I write to you safe and sound from my home in Bedford, having returned safely from a three-week business trip to Gazzaniga, Italy on January 31, a day on which the first two cases of COVID-19 were confirmed in a couple who had flown into the country through the same airport through which I was departing.
The Italian Prime Minister declared an emergency that day, immediately suspended all flights to and from China, and began screening everyone arriving in Italy via airplane. Within 26 days, that couple and a friend were discharged from the hospital, but by then there were 397 additional infected people, 12 of whom had died.
Thus began the exponential explosion which continues to this day in Italy. The first U.S. infection had already happened, but our first death was still a month away. Innocent times, save for my daily conference call with colleagues back in Gazzaniga, who continue to provide a glimpse into a near-future which no longer seems theoretical.
Two short weeks ago, the report was about how eerie the roads were: “Morning rush hour looks like Sunday traffic.” Today, we were treated to a picture from the local paper of a fleet of military trucks rolling down the main street of a nearby town.
The National Guard coming to the rescue? No, the Army taking away dead bodies which the overwhelmed crematoria no longer have the capacity to deal with. The safety net for people with injuries or other diseases is gone. And the exponential explosion of suffering continues unabated.
I’m proud of the efforts taken locally to implement the only measures that are currently effective in fighting a highly contagious virus for which there are no medications and no vaccine.
I believe [our] local efforts have outpaced those at the state level and that the states are running circles around our woefully unprepared federal government. The little decisions we each make in the dark days ahead will have major impacts. Look no further than the single Patient 31 in Korea to whom thousands of infections can be traced back. The vast majority of us remain healthy. Each of us that manages to stay that way will be one less burden on a healthcare system that will be overwhelmed and which will inevitably fail to save lives of people with COVID-19 and of people for whom there is no longer room at a hospital.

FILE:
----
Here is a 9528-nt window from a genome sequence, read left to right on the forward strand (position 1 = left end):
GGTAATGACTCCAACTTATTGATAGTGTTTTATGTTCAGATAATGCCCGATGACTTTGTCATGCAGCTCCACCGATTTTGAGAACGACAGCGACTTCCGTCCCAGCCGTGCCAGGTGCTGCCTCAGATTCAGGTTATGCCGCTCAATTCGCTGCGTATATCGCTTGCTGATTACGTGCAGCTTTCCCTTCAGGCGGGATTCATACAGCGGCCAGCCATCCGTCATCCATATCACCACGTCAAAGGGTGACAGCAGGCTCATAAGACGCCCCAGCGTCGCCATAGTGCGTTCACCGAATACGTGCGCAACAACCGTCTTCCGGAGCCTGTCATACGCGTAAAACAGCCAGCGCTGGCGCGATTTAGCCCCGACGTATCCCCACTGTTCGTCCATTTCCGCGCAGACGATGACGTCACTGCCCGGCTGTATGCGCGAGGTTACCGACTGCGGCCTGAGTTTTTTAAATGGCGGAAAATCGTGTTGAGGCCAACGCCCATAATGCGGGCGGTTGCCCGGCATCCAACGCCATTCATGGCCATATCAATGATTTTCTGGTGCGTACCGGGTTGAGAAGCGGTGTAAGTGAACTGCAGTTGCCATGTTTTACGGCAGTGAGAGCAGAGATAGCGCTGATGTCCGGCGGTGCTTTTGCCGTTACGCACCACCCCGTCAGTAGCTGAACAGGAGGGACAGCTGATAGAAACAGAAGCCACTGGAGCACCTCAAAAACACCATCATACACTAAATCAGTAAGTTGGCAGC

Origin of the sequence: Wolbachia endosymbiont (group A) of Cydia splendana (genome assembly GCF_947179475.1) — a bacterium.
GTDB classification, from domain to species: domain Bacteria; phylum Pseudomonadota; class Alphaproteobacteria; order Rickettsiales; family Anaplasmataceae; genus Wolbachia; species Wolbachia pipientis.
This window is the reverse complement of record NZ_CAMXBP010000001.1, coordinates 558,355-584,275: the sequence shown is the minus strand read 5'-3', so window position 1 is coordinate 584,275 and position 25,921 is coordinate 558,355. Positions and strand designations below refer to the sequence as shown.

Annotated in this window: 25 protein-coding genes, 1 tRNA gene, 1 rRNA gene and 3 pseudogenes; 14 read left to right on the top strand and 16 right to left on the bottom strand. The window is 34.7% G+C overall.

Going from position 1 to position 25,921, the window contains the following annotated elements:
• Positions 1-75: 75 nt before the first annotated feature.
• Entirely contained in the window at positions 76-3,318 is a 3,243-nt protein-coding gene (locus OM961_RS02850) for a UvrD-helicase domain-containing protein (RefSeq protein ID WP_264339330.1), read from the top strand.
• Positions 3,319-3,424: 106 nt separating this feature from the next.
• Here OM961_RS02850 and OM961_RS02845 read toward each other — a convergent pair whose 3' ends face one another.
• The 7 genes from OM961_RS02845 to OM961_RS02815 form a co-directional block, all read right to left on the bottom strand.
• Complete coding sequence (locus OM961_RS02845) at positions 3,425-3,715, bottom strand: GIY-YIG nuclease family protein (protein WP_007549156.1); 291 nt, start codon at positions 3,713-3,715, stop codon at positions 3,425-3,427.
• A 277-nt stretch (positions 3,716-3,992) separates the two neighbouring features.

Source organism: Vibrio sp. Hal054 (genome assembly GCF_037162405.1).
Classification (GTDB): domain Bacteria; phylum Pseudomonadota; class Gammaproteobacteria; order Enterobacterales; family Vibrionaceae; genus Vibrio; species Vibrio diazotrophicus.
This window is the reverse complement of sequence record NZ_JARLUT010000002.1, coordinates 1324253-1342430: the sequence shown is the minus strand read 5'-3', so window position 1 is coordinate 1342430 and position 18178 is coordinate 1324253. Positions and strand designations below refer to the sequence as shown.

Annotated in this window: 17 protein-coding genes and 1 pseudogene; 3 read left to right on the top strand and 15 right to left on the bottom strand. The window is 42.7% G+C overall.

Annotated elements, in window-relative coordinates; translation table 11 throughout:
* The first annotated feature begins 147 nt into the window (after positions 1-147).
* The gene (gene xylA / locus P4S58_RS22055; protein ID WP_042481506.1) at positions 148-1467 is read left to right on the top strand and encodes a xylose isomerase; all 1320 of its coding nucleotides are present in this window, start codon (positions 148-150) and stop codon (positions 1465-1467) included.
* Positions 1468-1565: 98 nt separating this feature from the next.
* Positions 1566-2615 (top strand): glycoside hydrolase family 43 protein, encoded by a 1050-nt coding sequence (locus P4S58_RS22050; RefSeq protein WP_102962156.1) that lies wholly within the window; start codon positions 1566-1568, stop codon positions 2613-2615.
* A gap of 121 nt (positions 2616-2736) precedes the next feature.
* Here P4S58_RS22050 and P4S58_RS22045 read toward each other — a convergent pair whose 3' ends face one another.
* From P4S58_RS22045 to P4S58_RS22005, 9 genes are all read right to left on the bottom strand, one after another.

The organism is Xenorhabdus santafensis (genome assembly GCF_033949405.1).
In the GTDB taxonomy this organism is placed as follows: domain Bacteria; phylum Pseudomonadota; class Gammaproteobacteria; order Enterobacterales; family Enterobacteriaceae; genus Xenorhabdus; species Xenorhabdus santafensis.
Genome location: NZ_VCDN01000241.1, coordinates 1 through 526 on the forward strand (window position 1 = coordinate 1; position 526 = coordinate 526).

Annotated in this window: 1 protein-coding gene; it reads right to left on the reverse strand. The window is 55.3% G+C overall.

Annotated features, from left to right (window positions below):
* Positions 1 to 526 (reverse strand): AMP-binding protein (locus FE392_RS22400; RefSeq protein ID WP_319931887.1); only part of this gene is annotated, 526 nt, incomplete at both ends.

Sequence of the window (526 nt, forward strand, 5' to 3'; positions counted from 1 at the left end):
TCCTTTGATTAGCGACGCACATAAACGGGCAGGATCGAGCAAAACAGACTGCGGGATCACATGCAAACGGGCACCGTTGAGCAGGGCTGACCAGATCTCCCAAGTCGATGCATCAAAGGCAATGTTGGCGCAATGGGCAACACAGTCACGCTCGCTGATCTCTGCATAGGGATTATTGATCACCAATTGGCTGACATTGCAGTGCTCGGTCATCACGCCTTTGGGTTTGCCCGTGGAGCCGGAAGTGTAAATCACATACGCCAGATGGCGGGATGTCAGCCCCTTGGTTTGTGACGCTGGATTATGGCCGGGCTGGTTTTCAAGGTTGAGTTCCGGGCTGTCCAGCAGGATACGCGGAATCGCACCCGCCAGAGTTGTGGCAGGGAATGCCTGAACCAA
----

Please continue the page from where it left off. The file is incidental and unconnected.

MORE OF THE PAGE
I recently started co-teaching a human sexuality class attended by 16 local kids. The class features an anonymous question box, allowing students to ask questions which might be hard to vocalize in person. The majority of the questions are about human sexuality and I respect the trust placed in me too much to share them outside of class. But during our first (and only) in-person session two weeks ago, one student submitted a simple procedural question: “Why are we having class when we could be spreading coronavirus?” I’m ready to answer, “We’re not.”
The world is different than it was two weeks ago. And it will look just as different two weeks from now.
Please be safe. Please resist the natural instinct to continue life as usual and be in close contact with others. I think “You Two Weeks From Now” will look back and think You Today made the right move.